Single segmentation file. I combined the chunked 216 segmentation files in the same way. Those files used a slow compression method ("deflate" used by zip, 200 Mbytes/sec) which made the conversion a slow process (several hours). The file I created uses a more modern compression method called blosc:lz4hc that can decompress at speeds (5-10 Gbytes/sec) faster than SSD drives can read and is standard in HDF5 so add no additional requirements to use. The single segmentation files is 28 Gbytes and includes subsampled copies of the data for fast access. Compression factor is about 30.

Object ids in segmentation file. The segmented objects (axons, dendrites, spineheads, presyanpses, postsynapses, neurons) have their own id numbers. The authors list which region ids correspond to which axon id, dendrite id, ... in several additional files. I included all these in the single segmentation file each as an integer array of length equal to the total number of regions (15030572). The axon array lists the axon id for each of the 15 million regions. Regions that are not axons have axon id 0. These attributes remap region id numbers to axon id numbers, dendrite id numbers, spinehead id numbers, ... and can be directly used with the ChimeraX segmentation command. HDF5 files contain an arbitrary directory structure with any number of arrays so these attribute arrays are included under /attributes in the segmentation file. The attributes are created with the a custom script ( from the author data files and then added to the segmentation file with the hdf5 h5copy utility as shown below.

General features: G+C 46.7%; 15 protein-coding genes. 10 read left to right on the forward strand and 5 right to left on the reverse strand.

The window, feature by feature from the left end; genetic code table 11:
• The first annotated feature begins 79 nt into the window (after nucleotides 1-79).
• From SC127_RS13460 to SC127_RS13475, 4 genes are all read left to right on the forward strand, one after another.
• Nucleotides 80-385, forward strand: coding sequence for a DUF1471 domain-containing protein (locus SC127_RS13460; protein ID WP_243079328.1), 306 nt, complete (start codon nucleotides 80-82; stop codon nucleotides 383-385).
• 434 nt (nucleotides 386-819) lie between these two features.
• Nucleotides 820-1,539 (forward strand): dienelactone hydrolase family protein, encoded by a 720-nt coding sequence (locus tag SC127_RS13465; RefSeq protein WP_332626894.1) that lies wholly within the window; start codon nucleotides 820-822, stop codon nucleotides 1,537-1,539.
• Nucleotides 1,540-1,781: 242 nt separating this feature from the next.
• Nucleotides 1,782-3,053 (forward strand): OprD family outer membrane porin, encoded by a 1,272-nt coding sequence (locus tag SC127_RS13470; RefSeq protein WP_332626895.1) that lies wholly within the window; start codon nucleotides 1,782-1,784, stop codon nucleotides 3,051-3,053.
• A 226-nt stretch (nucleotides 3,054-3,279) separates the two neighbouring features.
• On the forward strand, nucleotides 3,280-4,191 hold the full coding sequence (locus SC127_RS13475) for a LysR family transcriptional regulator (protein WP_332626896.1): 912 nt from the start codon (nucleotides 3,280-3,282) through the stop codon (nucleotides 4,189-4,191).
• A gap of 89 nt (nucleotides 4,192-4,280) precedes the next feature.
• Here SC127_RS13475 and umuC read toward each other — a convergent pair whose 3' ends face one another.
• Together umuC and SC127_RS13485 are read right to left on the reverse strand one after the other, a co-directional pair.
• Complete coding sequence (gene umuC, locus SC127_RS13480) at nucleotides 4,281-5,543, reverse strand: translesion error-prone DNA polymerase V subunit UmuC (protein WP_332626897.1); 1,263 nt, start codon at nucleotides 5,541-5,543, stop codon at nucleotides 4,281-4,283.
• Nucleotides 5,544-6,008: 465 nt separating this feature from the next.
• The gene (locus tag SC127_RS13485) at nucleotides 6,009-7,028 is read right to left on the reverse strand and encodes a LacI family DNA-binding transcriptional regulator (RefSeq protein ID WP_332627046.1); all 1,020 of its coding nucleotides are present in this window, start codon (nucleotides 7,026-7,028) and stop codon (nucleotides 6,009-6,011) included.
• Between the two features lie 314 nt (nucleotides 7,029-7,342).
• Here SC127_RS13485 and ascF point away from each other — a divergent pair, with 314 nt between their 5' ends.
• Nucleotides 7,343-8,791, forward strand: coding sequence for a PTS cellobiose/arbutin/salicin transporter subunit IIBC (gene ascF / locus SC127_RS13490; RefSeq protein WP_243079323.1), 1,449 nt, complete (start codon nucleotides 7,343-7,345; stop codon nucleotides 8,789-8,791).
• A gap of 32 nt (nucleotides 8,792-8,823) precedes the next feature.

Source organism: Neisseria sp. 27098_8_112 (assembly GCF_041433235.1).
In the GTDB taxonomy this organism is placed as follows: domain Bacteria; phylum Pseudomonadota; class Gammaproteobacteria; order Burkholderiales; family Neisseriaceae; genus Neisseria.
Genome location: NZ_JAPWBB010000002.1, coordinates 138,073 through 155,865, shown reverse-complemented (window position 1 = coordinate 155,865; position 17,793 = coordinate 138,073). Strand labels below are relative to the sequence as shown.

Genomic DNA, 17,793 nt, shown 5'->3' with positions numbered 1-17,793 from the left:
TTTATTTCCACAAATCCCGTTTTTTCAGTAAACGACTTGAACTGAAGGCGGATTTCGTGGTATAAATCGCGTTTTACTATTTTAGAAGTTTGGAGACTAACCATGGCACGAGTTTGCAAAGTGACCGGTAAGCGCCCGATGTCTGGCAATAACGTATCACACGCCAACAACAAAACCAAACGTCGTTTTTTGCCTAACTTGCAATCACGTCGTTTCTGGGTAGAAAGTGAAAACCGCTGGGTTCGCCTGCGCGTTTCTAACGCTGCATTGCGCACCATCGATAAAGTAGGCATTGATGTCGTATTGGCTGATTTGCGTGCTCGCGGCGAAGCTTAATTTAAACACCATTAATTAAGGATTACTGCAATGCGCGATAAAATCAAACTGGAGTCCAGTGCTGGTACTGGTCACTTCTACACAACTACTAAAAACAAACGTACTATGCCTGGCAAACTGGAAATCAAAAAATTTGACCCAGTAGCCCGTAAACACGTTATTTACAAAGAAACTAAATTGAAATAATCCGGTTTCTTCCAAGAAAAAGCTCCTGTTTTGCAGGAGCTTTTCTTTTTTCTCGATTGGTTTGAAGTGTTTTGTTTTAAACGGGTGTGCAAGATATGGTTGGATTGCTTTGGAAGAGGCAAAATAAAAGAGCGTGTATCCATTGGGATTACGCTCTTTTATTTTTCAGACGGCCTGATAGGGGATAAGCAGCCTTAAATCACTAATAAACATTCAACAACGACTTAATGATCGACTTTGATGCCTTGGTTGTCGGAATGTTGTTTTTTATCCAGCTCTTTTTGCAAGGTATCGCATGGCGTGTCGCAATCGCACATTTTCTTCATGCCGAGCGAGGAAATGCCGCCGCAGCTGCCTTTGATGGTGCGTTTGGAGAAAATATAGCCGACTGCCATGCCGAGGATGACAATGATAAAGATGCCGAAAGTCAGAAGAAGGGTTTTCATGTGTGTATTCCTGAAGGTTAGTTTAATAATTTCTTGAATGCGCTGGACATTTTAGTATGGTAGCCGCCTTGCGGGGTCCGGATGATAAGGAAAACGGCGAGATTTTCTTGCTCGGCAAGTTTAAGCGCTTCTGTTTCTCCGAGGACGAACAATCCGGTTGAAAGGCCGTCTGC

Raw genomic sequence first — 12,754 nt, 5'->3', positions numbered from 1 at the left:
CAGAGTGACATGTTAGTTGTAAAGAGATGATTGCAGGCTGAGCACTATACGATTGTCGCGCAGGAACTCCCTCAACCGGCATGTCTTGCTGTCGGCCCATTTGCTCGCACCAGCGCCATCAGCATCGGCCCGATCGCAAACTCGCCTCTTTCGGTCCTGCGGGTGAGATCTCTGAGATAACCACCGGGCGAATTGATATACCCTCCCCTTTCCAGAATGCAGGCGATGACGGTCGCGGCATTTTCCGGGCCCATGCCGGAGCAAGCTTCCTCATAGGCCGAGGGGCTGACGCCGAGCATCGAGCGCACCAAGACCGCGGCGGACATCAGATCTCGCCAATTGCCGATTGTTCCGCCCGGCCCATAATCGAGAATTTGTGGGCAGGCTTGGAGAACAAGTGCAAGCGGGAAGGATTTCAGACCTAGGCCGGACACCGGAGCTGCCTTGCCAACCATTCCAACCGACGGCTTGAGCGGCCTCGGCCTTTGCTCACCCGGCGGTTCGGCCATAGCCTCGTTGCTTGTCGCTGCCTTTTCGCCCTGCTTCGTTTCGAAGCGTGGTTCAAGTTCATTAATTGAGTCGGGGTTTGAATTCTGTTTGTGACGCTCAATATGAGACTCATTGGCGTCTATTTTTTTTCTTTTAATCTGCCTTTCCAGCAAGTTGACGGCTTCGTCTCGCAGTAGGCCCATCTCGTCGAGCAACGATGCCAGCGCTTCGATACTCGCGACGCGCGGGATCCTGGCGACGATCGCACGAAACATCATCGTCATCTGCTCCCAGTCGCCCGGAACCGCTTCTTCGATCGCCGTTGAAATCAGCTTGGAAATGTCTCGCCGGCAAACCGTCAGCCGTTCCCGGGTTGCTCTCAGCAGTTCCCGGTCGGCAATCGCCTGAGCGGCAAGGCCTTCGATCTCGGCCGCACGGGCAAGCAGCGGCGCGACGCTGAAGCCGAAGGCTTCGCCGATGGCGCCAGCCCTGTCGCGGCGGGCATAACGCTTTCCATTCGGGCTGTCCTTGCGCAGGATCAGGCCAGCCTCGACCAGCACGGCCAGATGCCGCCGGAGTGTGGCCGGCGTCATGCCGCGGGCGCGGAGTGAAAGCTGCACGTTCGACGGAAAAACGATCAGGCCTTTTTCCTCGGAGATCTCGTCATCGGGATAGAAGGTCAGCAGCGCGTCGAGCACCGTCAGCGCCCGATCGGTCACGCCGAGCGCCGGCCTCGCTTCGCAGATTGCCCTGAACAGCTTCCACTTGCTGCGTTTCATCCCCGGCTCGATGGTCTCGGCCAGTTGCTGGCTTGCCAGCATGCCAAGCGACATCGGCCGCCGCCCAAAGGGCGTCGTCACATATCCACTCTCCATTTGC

Scripts used to simplify files

Here are the Python 3 scripts I wrote to convert the author's data files into a single image data and single segmentation file for visualization.

To convert the authors segmentation hdf5 files to cmap format I used the following ChimeraX save command options to do the compression.

  open x1y1z1.hdf5
  save seg_x1y1z1.cmap region all compressMethod blosc:lz4hc compressShuffle false